A new wood product could be a real economic game-changer for Clackamas County, Ore. and other counties around the country where timber is harvested.
Cross-laminated timber or “mass timber” — kiln-dried wood that is stacked crosswise and glued together — is so strong it can replace steel, masonry and concrete. An added benefit: Instead of giving off carbon, it sequesters it, thereby slowing global warming.
“It’s kind of like plywood on steroids,” said Rick Gruen, manager, Clackamas County Parks & Forest, Ag and Forest Economic Development.
Different wood species can be used but Douglas fir, grown in Clackamas County, is ideal, he noted. “That puts us at a unique advantage.”
New information out this month from Market Research Reports notes that the market for cross-laminated timber is forecast to surge by 15 percent by 2025.
Gruen likens the new wood product to the agriculture industry’s “farm to table” movement, except this is the “forest to framework” movement.
A building that would normally take several weeks or months can be done in shorter timeframe with the new wood product, he said, because the pieces are created before they’re brought to the building site.
Cross-laminated timber has been used extensively in Austria, Germany and Canada, and is now catching on here, he said.
The new wood product is being used sporadically across the country as building codes catch up to the new product.
“In the United States, the processing [of the wood product] is a new technology,” Gruen said. Building codes in the United States “aren’t there yet” and there is still a lot of testing being done.
Projects that are being built are “one-offs” at the moment, requiring more planning in the design phase.
He sees the building codes catching up within three to five years, making the building process less complicated.
Legislation introduced in Congress is designed to streamline those building codes.
The Timber Innovation Act would also incentivize the mass timber industry.
Supporters of the bill say it will not only create jobs but also establish a new market for small-diameter trees and branches, encouraging more active forest management at a time of increasingly large and destructive wildfires.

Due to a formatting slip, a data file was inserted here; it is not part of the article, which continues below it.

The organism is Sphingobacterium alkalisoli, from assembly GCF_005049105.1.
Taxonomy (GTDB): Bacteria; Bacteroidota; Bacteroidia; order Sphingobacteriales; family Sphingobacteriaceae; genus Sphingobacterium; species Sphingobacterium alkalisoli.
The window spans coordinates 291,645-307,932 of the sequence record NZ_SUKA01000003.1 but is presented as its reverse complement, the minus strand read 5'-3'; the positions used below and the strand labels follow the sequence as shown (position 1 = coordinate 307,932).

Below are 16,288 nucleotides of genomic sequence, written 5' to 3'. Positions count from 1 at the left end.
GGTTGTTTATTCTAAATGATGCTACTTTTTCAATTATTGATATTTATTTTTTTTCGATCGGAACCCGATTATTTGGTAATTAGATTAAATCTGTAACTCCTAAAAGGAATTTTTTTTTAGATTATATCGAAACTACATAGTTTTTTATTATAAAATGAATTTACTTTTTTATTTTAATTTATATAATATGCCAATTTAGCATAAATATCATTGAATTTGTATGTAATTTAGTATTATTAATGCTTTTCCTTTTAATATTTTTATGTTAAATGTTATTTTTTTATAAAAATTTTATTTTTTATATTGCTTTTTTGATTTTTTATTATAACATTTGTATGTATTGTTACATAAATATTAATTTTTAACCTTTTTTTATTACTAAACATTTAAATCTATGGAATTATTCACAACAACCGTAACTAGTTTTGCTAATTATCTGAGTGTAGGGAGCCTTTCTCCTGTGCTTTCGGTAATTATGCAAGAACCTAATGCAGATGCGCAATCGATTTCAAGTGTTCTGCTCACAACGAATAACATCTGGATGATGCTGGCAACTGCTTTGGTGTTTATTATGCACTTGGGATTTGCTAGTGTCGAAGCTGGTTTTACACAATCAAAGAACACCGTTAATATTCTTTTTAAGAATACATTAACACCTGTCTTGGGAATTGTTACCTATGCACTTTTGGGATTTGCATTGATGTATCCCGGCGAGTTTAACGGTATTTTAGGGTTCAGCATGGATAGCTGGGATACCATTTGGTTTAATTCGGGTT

A grant program would advance the use of innovative wood products and a competition for tall wood building (“plyscrapers”) designs would expose more to the new product.
Some architects are already catching on. Michael Green Architecture called its timber building in Minneapolis — dubbed “T3” for Timber, Technology and Transit — a “game changer” for the commercial building industry. The largest mass timber building in the United States (when it was completed in 2016) stands seven stories tall and measures 220,000 square feet.
The architecture firm has also designed an even larger 11-story timber skyscraper for Newark, N.J. that is in the works.
“We’re seeing a groundswell movement … there are environmental advantages and we’re able to see more emphasis on sustainable forest practices,” Gruen said. There seems to be more acceptance by environmentalists of harvesting trees these days.
“That’s a significant change in the whole paradigm…nobody wanted to talk about Oregon having a natural resources-based economy,” he said.
“We’re an urban metro county but really only about 5 percent of our footprint is urban. Seventy-five percent of the land is forestland.”
“We want to lead the burgeoning cross-laminated timber industry by developing a supply-increasing pilot program,” he said, “that can spur rural Oregon economic development in an environmentally friendly manner.”Hero 1